The trouble was that that land was currently held by an influential man, William of Lindsay, Rector of Ayr who had formerly served Robert the Bruce as Chamberlain of Scotland. The Chamberlain was responsible for overseeing the administration of law and order in the burghs, and the collection of customs and taxes due from the burghs to the king. So Ada’s adversary was not only powerful, but also, presumably, well-versed in the laws of the burghs. The case is a complex and fascinating one, shedding light not only on the legal procedures of the time and where these took place, but on how the fall-out from the Wars of Independence had an impact on the lives of individuals living or connected with Aberdeen. William of Lindsay had a claim to the property because he had been granted it by King Robert. But Ada’s claim was through an ancestor who had taken a loan from one Roginald of Buchan, for which they property had been given in security. Roginald had been forfeited by King Robert for his support for the Comyns against the king. King Robert had then granted the property to William of Lindsay. Later, following the victory at Bannockburn, Roginald had sought to return to the king’s peace. A problem thus arose when the king restored to Roginald all his former lands and possessions, including the property in the Gallowgate.

As Dr Simpson showed, ultimately, Ada secured a payment from William of Lindsay in return for transferring the lands to him. Ada declared her wish to do so at three head courts of the burgh. This procedure publicised her intentions, giving her kin ample opportunity to come forward to redeem the lands.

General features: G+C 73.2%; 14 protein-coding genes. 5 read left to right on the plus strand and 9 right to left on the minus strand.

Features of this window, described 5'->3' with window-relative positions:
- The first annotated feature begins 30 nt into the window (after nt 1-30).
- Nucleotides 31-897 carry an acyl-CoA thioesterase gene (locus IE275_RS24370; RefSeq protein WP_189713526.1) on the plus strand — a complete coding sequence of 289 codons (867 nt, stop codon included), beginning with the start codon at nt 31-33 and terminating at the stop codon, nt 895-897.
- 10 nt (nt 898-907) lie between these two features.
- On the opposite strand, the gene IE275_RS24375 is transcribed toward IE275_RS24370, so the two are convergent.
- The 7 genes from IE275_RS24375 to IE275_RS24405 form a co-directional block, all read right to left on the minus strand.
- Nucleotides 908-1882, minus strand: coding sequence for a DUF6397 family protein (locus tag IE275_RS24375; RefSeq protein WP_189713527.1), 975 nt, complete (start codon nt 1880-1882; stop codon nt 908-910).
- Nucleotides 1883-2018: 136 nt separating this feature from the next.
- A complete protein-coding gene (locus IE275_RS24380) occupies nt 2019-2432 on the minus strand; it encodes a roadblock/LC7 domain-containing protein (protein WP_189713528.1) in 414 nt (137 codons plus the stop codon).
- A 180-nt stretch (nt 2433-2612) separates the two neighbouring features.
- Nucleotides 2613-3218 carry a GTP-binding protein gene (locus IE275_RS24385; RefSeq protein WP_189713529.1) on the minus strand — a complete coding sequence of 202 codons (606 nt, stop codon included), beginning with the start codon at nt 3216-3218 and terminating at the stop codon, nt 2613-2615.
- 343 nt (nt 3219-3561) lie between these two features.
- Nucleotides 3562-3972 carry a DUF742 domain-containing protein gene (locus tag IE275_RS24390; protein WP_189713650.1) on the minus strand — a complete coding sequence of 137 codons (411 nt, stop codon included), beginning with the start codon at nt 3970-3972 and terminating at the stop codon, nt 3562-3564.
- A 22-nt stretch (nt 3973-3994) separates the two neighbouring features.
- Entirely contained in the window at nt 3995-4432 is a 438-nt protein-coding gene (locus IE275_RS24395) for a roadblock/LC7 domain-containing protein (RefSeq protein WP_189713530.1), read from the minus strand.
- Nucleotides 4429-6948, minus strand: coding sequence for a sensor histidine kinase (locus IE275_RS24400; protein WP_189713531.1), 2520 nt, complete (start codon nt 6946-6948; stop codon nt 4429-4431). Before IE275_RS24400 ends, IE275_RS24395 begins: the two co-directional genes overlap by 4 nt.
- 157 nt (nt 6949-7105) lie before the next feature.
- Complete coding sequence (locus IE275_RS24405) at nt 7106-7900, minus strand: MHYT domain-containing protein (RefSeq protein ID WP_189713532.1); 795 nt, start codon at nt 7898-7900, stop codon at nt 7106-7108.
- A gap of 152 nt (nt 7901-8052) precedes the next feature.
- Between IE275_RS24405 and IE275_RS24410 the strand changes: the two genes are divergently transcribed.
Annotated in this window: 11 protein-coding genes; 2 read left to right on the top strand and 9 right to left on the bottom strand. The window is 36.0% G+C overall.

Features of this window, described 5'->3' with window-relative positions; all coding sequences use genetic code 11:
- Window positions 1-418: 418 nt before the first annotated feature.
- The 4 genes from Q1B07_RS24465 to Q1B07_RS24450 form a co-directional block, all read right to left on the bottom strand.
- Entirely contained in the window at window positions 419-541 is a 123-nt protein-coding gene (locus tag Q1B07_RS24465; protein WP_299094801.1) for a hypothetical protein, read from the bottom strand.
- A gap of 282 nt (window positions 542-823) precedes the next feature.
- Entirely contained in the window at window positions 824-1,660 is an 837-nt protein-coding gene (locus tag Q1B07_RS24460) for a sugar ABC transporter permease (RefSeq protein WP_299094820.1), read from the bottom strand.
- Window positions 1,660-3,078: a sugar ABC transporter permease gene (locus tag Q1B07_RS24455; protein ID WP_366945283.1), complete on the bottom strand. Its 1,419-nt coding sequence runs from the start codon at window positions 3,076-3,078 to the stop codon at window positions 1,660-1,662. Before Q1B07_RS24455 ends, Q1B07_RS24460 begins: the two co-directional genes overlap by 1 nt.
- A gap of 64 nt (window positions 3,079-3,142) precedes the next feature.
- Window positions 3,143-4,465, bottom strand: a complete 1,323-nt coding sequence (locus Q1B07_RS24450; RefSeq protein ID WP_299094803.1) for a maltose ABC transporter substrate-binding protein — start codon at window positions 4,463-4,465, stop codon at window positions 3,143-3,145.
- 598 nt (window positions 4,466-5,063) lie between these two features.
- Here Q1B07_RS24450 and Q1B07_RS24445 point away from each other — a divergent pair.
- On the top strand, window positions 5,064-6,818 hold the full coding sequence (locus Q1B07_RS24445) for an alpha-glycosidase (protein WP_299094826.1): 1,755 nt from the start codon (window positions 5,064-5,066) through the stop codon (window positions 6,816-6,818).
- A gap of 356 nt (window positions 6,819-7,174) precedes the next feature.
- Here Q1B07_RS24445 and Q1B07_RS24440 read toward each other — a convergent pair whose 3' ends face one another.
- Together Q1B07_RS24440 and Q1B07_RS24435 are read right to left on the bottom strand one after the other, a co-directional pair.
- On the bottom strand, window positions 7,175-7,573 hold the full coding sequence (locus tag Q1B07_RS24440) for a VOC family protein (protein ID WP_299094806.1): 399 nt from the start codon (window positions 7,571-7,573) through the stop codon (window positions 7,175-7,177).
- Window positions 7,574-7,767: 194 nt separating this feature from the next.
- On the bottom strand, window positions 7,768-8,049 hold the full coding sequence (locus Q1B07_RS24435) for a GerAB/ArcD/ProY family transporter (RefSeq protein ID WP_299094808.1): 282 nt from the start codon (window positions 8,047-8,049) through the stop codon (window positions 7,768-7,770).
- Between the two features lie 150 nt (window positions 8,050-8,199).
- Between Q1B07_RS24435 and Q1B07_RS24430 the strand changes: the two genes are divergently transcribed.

The court held by the bailies then convened in the open air at the site of the property and there Ada gave sasine (formal conveyance of the land) to William by the symbolic measure of presenting him with “hasp and staple” – a “staple” being a metal loop that held in place a “hasp” or catch on which, for example, a door might hang. The bailie received a denarius de uttoll from Ada, and from William a denarius de intoll. The denarius – penny – of intoll was a payment given to the bailie when someone was put into burgh land. Likewise, the penny of uttoll was paid on quitting burgh land.

The story of the seventeen-year-old Ada and her successful attempt to assert her hereditary rights in the Gallowgate somehow captures the imagination. That the Burgh Court Roll can reveal such fascinating glimpses into life in Scotland’s deep past is reason alone to celebrate its 700th year.

See also: https://news.aberdeencity.gov.uk/free-talk-to-mark-700th-birthday-of-nationally-significant-burgh-court-roll/

Written by Phil Astley, with Jackson Armstrong and Andrew Simpson.

Distinguished visitor and research seminars

This week (3-7 April 2017), the Research Institute of Irish and Scottish Studies (RIISS) was pleased to host Professor Jan Dumolyn (University of Ghent) as a visitor. Professor Dumolyn’s research is concerned with medieval Flanders, and he is the leading historian of medieval Bruges. His time in Aberdeen included meetings with various colleagues on campus, and visits to the University Library’s Special Collections Centre, the Aberdeen City & Aberdeenshire Archives, and the Maritime Museum.